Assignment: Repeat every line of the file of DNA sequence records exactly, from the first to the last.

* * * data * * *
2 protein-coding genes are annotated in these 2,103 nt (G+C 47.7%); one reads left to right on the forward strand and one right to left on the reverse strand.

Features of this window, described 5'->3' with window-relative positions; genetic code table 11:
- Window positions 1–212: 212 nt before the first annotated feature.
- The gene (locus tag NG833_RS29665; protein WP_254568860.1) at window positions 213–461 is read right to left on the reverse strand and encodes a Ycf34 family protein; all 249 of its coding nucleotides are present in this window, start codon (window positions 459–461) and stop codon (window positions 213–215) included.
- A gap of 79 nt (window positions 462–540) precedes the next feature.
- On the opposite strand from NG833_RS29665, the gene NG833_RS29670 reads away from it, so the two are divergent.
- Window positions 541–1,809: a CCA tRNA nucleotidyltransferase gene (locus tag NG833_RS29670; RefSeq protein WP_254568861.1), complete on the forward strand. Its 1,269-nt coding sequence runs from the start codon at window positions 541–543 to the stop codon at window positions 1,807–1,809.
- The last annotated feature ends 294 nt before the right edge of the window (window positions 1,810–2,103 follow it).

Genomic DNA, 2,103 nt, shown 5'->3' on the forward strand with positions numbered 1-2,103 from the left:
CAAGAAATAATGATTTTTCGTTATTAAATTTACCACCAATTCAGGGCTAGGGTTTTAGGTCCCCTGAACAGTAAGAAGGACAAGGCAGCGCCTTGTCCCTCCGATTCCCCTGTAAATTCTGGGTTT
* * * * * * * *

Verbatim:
2 protein-coding genes are annotated in these 2,103 nt (G+C 47.7%); one reads left to right on the forward strand and one right to left on the reverse strand.

Features of this window, described 5'->3' with window-relative positions; genetic code table 11:
- Window positions 1–212: 212 nt before the first annotated feature.
- The gene (locus tag NG833_RS29665; protein WP_254568860.1) at window positions 213–461 is read right to left on the reverse strand and encodes a Ycf34 family protein; all 249 of its coding nucleotides are present in this window, start codon (window positions 459–461) and stop codon (window positions 213–215) included.
- A gap of 79 nt (window positions 462–540) precedes the next feature.
- On the opposite strand from NG833_RS29665, the gene NG833_RS29670 reads away from it, so the two are divergent.
- Window positions 541–1,809: a CCA tRNA nucleotidyltransferase gene (locus tag NG833_RS29670; RefSeq protein WP_254568861.1), complete on the forward strand. Its 1,269-nt coding sequence runs from the start codon at window positions 541–543 to the stop codon at window positions 1,807–1,809.
- The last annotated feature ends 294 nt before the right edge of the window (window positions 1,810–2,103 follow it).

Genomic DNA, 2,103 nt, shown 5'->3' on the forward strand with positions numbered 1-2,103 from the left:
CAAGAAATAATGATTTTTCGTTATTAAATTTACCACCAATTCAGGGCTAGGGTTTTAGGTCCCCTGAACAGTAAGAAGGACAAGGCAGCGCCTTGTCCCTCCGATTCCCCTGTAAATTCTGGGTTT